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Take the Value-Stream Walk: Presentation by Jim Womack

Hear James Womack talk about purpose, process, and people as the keys to implementing and sustaining a true lean management system and as the essential metrics for evaluating lean efforts. He will note that the best lean tool a manager can have is a good pair of shoes for walking his or her value streams. The reason: Managers and executives must learn to think "horizontally" across functions in order to understand and improve the flow of value to customers. This means un-learning the traditional "vertical" thought process based on organizational charts and optimizing departments. A good practical way to learn horizontal thinking is to take a walk -- a value-stream walk -- on a regular basis. Womack will provide practical tips and a framework, based on his years of learning by walking real-world value streams, for what managers and executives should do when they take value-stream walks.

In This Presentation You Will See

  • Why you should occasionally think like a bystander (in minute 4)

  • Why Womack began walking (in minute 6)

  • Definition of a gemba walk (in minute 11)

  • Why you take a gemba walk (in minute 12)

  • Where you take a gemba walk (in minute 15)

  • The gemba walk as a horizontal journey (in minute 19)

  • Why organizations are vertical (in minute 25)

  • There is no substitute for face time (in minute 31)

  • Grasp the situation about how good your organization is (in minute 39)

  • Who should take a gemba walk (in minute 41)

  • Womack's big fear (in minute 45)

  • Gemba walk is not management by walking around (in minute 49)

  • How often to take a gemba walk (in minute 50)

  • Ask hard questions but be respectful (in minute 56)

  • Addressing accounting measures on the gemba (in minute 57)

  • and more


About the Speaker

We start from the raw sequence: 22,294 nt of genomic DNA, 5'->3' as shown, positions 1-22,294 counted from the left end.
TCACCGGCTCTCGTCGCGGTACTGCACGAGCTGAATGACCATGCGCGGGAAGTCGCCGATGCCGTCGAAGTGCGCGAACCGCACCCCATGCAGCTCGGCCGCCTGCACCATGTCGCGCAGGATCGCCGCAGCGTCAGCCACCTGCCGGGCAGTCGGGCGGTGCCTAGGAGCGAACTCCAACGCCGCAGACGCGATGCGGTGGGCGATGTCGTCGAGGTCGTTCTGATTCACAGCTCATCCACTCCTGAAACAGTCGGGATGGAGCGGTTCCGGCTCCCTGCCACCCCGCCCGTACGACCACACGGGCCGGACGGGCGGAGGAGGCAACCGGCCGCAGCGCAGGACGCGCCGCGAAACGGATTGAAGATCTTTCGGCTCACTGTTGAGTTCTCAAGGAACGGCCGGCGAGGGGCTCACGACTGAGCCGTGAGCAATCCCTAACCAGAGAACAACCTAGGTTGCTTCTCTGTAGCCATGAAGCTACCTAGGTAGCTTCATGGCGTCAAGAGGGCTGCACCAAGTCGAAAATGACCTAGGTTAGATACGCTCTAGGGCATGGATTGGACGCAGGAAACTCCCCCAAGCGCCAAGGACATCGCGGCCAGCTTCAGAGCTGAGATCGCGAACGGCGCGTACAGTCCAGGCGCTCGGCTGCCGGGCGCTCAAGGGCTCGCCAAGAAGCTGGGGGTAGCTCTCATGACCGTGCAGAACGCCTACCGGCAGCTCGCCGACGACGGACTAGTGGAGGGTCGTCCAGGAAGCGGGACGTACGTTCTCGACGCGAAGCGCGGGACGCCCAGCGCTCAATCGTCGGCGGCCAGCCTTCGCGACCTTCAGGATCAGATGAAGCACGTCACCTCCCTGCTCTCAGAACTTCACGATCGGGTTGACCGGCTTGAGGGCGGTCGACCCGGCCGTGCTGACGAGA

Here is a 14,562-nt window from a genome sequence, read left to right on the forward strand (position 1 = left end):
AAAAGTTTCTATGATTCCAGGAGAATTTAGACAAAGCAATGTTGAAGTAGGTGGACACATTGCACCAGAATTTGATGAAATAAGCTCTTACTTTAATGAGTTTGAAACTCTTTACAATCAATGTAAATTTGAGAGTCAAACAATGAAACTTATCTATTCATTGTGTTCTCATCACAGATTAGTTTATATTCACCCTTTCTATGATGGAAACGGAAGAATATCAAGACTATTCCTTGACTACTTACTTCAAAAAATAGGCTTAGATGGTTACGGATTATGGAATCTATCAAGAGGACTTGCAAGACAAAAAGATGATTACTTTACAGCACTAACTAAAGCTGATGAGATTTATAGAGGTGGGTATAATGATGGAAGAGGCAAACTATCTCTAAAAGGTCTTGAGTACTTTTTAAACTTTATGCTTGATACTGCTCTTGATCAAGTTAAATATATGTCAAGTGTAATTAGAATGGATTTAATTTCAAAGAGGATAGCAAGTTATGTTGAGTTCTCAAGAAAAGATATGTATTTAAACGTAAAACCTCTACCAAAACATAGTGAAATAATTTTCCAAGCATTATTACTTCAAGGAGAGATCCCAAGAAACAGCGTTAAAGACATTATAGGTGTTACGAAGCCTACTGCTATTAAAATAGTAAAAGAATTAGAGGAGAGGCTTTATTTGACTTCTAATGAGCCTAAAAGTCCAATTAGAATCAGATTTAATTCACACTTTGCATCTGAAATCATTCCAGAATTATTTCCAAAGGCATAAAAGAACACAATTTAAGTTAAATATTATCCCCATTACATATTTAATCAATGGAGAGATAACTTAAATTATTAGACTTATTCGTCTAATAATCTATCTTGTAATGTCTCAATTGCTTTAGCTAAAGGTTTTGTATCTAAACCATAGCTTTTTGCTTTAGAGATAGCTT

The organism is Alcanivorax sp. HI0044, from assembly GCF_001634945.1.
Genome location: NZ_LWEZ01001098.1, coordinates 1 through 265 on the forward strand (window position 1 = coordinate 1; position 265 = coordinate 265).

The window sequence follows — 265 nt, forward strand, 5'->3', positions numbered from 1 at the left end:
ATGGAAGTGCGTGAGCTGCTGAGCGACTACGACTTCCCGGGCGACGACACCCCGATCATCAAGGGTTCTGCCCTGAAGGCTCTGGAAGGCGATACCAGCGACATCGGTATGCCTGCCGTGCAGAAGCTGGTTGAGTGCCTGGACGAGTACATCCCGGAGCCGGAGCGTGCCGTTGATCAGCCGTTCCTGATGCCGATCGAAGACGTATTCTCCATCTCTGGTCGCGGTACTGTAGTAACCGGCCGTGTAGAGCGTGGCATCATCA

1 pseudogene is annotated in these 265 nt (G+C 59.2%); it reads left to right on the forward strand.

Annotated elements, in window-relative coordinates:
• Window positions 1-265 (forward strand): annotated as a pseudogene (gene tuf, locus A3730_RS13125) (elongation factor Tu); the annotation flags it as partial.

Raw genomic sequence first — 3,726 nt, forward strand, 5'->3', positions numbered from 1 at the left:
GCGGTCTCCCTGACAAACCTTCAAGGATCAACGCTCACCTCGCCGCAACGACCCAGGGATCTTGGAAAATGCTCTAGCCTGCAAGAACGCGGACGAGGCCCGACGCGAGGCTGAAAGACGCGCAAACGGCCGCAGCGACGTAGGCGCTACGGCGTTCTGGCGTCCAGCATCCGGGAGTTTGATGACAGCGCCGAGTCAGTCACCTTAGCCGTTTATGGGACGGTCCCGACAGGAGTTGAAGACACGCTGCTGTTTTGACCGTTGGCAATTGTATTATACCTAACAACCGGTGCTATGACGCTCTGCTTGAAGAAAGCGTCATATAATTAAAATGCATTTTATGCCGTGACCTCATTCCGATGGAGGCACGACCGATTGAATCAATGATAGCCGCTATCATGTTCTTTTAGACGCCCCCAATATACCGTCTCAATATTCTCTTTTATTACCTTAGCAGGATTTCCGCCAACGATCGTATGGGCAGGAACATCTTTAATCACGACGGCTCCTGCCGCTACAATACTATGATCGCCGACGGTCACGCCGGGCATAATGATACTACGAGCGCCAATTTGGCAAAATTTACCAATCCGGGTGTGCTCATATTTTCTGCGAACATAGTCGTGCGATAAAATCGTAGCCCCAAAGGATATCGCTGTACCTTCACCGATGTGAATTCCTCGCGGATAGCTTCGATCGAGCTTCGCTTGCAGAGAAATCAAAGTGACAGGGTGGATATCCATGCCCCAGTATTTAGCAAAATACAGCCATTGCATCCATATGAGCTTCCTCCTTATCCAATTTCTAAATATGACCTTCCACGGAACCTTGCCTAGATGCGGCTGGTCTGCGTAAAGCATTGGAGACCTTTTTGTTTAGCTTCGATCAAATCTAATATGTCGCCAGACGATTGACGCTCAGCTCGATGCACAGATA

James P. Womack, Founder and Senior Advisor, Lean Enterprise Institute

Management expert James P. Womack, Ph.D., author of the forthcoming book "Gemba Walks," is the founder and senior advisor to the Lean Enterprise Institute Inc., a nonprofit training, publishing, conference and management research company that he began in August 1997 to advance a set of ideas known as lean thinking, based initially on Toyota's business system and now being extended to an entire lean management system.

The intellectual basis for the Cambridge, Mass.-based institute is described in a series of books and articles co-authored by Womack and Daniel Jones over the past 21 years. The most widely known books are: The Machine That Changed the World (Macmillan/Rawson Associates, 1990, with Daniel Roos), Lean Thinking (Simon & Schuster, 1996), Seeing the Whole: mapping the extended value stream(Lean Enterprise Institute, 2001), Lean Solutions (Simon & Schuster, 2005). Articles include: "From Lean Production to the Lean Enterprise" (Harvard Business Review, March-April, 1994), "Beyond Toyota: How to Root Out Waste and Pursue Perfection" (Harvard Business Review, September-October, 1996), "Lean Consumption" (Harvard Business Review, March-April, 2005).

Womack received a bachelor's in political science from the University of Chicago in 1970, a master's degree in transportation systems from Harvard in 1975 and a Ph.D. in political science from MIT in 1982 (for a dissertation on comparative industrial policy in the United States, Germany and Japan). During the period 1975-1991, he was a full-time research scientist at MIT directing a series of comparative studies of world manufacturing practices. As research director of MIT's International Motor Vehicle Program, Womack led the research team that coined the term "lean production" to describe the Toyota Production System.

Womack served as the Lean Enterprise Institute's chairman and CEO from 1997 until 2010 when he was succeeded by John Shook. Womack remains active with LEI and the lean community. "Gemba Walks" (Lean Enterprise Institute, Inc. March 2011), is a collection of his popular e-letters on lean management plus new essays, based on 10 years of shop-floor visits with managers and executives pursuing lean transformations.


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